I was getting used to the sun shining every day, but I guess I will have to get used to the rain again – Level 2

Online quizzes:

http://www.examenglish.com/grammar/used_to_would.htm

http://www.grammar-quizzes.com/usedto.html

https://www.englishclub.com/grammar/verbs-m_used_quiz.htm

https://www.usingenglish.com/quizzes/115.html

http://www.esl-lounge.com/student/grammar/4g68-used-to-be-used-to.php

https://www.usingenglish.com/quizzes/326.html

Class objectives:

  1. Use vague language

  2. Speculate about your classmates

  3. Used to and Would for past habits

  4. Get used to/getting used to

  5. Read about a relationship and suggest a solution to their problem

Can you speculate about why a man is planting a tree in the street at night time?

https://www.indy100.com/article/oxford-street-tree-london-mytreelondon-arrabella-neil-cornelius-7371621?utm_source=indy&utm_medium=top5&utm_campaign=i100

 

Half term break:

Half Term: Monday 24 October 2016 – Friday 28 October 2016

Classes Commence: Monday 31 October 2016

http://www.salfordcc.ac.uk/about/term-dates/

Be used to & get used to

Today’s words:

sibling noun [ C ]

C2 a brother or sister:

I have four siblings: three brothers and a sister.
There was great sibling rivalry (= competition) between Peter and his brother.

 

astrology noun [ U ]

the study of the movements and positions of the sun, moon,planets, and stars in the belief that they affect the character andlives of people

Latvian dancing:
 Book genres:
genres2 27002-genredescriptionpage
science fiction:
a prison cell:

active adjective (BUSY)

B1 busy with a particular activity:

You have to try to keep active as you grow older.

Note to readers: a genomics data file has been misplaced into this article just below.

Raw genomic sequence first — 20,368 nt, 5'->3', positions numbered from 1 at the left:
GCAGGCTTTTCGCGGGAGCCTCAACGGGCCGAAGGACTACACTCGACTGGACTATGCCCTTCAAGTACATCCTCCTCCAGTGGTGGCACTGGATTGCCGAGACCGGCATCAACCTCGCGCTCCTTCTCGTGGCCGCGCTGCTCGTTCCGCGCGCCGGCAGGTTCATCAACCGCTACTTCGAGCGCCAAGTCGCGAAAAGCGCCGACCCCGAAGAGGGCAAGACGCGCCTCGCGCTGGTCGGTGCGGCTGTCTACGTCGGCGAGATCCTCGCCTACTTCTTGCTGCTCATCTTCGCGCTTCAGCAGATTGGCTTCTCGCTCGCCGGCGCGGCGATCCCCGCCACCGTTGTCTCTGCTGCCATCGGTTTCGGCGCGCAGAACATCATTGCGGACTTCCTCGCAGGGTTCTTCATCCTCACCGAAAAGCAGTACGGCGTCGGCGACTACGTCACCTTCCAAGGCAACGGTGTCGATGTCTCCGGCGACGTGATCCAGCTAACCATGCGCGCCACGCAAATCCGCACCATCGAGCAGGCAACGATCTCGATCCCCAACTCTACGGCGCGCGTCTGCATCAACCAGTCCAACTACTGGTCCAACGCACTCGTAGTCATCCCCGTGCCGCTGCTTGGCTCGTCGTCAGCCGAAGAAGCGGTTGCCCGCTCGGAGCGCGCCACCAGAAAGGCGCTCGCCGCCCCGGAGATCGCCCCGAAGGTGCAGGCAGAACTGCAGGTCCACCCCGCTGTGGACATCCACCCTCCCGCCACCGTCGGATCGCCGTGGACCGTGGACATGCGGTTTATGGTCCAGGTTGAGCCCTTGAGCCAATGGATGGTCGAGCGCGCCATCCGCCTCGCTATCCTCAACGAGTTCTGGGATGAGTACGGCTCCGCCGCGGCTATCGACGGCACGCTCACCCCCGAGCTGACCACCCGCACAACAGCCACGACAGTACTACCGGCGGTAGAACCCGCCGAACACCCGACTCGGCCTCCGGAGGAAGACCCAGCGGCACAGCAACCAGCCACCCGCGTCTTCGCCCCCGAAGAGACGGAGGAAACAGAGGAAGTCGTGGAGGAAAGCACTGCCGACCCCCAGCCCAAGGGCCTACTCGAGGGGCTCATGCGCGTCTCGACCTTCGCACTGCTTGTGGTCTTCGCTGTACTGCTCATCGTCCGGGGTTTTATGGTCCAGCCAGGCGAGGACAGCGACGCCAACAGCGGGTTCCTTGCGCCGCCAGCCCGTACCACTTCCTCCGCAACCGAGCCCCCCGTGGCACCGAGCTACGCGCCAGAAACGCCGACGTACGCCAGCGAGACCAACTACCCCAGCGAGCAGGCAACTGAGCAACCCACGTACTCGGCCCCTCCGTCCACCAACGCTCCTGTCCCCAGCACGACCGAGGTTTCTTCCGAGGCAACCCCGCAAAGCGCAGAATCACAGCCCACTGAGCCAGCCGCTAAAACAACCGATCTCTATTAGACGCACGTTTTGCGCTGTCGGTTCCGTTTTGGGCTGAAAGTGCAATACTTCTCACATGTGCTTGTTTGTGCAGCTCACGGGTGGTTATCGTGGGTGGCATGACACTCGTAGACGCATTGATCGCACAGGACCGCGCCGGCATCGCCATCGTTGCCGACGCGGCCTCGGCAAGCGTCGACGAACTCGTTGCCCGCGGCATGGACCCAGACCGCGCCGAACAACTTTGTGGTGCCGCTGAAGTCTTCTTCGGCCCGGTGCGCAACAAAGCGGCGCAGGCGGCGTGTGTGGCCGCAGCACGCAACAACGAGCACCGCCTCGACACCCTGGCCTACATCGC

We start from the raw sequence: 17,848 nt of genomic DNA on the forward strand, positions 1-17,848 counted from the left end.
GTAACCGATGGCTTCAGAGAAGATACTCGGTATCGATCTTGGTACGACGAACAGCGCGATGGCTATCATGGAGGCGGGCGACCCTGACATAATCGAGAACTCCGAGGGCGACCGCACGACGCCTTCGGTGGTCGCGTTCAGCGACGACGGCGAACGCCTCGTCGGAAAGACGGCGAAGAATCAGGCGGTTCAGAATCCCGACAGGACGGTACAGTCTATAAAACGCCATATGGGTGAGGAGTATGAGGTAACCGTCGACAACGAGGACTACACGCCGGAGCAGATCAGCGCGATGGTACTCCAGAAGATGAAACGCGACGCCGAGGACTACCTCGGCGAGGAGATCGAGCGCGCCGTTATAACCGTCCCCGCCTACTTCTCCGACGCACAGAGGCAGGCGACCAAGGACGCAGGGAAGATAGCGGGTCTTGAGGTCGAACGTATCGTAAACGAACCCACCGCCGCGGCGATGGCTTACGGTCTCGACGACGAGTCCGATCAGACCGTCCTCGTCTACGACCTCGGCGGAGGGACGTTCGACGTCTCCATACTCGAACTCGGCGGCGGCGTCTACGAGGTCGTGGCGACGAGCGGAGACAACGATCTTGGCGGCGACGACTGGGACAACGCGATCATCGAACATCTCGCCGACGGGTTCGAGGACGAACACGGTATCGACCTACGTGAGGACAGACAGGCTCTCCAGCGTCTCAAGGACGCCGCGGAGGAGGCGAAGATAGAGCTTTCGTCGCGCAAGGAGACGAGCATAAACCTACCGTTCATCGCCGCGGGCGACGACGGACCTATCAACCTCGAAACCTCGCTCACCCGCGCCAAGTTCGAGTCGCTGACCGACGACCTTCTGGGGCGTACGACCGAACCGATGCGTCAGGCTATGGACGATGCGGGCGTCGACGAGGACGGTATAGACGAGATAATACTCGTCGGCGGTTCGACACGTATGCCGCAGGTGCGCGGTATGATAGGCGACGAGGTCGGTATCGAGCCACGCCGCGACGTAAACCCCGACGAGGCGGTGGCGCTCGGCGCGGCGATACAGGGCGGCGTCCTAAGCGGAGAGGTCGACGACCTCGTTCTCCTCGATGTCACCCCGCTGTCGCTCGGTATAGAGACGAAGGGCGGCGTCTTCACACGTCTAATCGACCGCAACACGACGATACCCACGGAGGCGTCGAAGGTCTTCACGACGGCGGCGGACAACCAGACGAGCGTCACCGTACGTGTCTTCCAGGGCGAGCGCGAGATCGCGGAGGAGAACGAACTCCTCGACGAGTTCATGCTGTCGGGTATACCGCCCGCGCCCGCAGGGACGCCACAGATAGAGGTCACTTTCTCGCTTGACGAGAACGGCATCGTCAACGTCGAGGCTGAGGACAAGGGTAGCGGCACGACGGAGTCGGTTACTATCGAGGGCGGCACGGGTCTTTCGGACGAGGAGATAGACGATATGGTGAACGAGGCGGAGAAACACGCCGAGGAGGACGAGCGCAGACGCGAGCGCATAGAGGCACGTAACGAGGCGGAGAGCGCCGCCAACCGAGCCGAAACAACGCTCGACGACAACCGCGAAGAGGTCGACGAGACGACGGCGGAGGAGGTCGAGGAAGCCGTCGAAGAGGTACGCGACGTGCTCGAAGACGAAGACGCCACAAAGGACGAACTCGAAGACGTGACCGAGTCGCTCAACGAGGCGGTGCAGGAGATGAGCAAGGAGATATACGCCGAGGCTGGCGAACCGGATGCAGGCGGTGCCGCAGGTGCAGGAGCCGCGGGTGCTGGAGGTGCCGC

biography noun [ C or U ]

 

B1 the life story of a person written by someone else:

He wrote a biography of Winston Churchill.

Compare

mysterious adjective

B2 strange, not known, or notunderstood:

She’s an actress whose inner life hasremained mysterious, despite the many interviews she has given.
He died in mysteriouscircumstances, and there is still apossibility that it was murder.

apathetic adjective

showing no interest or energyand unwilling to take action,especially over somethingimportant:

Young people today are so apatheticabout politics.

conscientious adjective

C1 putting a lot of effort intoyour work:

a conscientious student

obsessed adjective

B2 unable to stop thinkingabout something; toointerested in or worried about something:

Why are people so obsessed withmoney?

speculate verb [ I ] (GUESS)

 

C2 to guess possible answersto a question when you do not have enough information to becertain:

I don’t know why she did it – I’m just speculating.
A spokesperson declined to speculateon the cause of the train crash.
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Bad behaviour in primary schools – group discussion

Made with Padlet

Pupils’ real classroom behaviour caught on camera

The antics of a bright but occasionally disruptive nine-year-old during a reading lesson have been caught on camera.

Each year at least three weeks of teaching time is lost to low-level disruption of lessons by pupils in UK primary schools.

Parents of Year 4 children at a Leicester primary school were able to see how their children behave when cameras were placed in their classroom.

Maisy’s parents, teacher and head teacher reviewed the footage of her making two other pupils laugh during their lesson.

Talk in a group of 3 about examples of bad and good behaviour.

Bullying     /     Attacks on teachers       /     Graffiti      /     Smoking       /     Drinks and drungs

Stabbings       /     Gun crime      /    Vandalism

Image result for words to show active listening

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Image result for words to show active listening

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